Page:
Elayna Fernandez ~ The Positive MOM recently posted…When People Walk Away From You, Let Them GoMy Profile

  • Sojourner says:

    This topic makes me so angry. I have a seven week old, and like you, I’m fortunate enough to be able to be a stay at home mom, however, I am so disgusted by this country’s policies when it comes to both maternal and postpartum care as well as leave. How it is that struggling developing nations have more resources than the United States of America when it comes to providing paid leave to female and male (for that matter) workers who are new parents is baffling. It clearly lies in priorities as in women and children are not a priority in this country (clearly evidenced by the education system…) I will stop my rant here, but I am disturbed and embarrassed by the fact that the US is the only developed country not to fund any sort of maternity leave whatsoever. FYI-If you really want to get annoyed, google what both mothers and fathers get in Canada, England and the Netherlands- grrrrrrrr….

  • Maryann says:

    I think it’s a wonderful idea in theory, but I have a hard time asking employers or the govt to pay for my choice to have children. That money has to come from somewhere.
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  • Amber NElson says:

    It is a hard topic. I took maternity leave and then never went back to my job.
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  • I definitely think they should offer paid maternity leave. I was blessed with being able to stay at home with our first too. I worked all the way up until and my company didn’t even qualify for FMLA because it didn’t have employees. So even if I did want to stay and take an unpaid maternity leave, my job wouldn’t be guaranteed. Def sad to see many friends have to go back to work so quickly!
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  • Ai says:

    I didn’t have to make this decision either because we switched to a single income family halfway through my pregnancy. But, I do know many families, who have had to make this tough decision. It’s hard to imagine, having to leave your baby home shortly after giving birth. Your emotions are already going wacko, and having to go back to work too soon won’t help that at all.

  • Melissa says:

    Tricia – it’s n

  • Melissa says:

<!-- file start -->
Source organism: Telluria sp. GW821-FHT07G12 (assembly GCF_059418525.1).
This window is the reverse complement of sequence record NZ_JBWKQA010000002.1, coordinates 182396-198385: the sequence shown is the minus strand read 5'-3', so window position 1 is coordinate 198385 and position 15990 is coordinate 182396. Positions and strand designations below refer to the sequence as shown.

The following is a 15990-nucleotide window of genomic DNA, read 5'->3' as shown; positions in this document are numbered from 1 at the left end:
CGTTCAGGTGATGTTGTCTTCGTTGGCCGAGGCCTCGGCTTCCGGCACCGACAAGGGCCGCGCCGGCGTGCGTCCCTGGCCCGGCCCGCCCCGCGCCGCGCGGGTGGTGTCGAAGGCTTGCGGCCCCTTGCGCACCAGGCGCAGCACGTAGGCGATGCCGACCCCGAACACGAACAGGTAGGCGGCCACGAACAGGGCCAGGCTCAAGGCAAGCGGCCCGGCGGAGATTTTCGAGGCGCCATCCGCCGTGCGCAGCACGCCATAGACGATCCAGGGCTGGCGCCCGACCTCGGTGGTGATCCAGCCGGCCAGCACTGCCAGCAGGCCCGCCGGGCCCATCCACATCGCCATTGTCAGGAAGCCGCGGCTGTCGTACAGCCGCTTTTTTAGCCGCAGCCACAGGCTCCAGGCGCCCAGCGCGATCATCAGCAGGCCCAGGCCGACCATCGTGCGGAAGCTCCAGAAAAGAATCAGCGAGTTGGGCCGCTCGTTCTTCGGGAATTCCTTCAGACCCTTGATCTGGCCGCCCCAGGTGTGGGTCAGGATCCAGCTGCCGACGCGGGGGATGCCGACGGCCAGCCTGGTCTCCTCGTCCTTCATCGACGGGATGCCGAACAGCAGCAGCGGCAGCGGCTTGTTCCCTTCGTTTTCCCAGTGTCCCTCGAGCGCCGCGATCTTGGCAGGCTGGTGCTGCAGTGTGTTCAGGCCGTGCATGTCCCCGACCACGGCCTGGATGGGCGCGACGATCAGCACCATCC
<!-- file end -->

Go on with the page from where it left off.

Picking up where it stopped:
Not just the moms who have to apply pressure. Assuming this is an issue we all care about, we all have a reaponsibility to try to change the companies. Like, when a CEO comes out saying he’s not pro-gay marriage and tons of people boycott and protest (a la Chick-filet). Not that I agree with that situation necessarily, but my point is that it wasn’t only gay employees who took action. Also, you can’t fire someone for being pregnant, and I’d be surprised if someone got fired for making a request…
    If the majority in society want our representatives to pass that law, then it should be passed. That’s how our government works, obviously. But I don’t want that law, nor do I want many other laws that are passed. And that’s okay too, that’s how our government works, we don’t have to agree. I’m absolutely not saying I don’t think companies should provide paid maternity leave, I think they should. I just don’t think passing a law solves the real problem – not enough value is placed on family, and motherhood. The law would fix only a symptom under the guise of solving the problem. So, agree to disagree, Tricia.

    • Melissa- Yes, I guess we’ll have to agree to disagree! I think that the fact that mothers/fathers aren’t given any paid maternity leave just shows that not enough value is placed on family and motherhood by our country. If we all believe family and motherhood is important, than we should do something to put laws in place that ensure that working mothers can have enough time to take care of their newborns. The problem with the Chick-fil-a example is that the protesting and boycotts didn’t really do anything to make a change. As far as I know, they are still in business. We can put all the pressure on companies we want, but that’s not going to do much to change their policies. I really think paid maternity leave would ultimately save our country money and help to increase family values. I guess we will see what happens!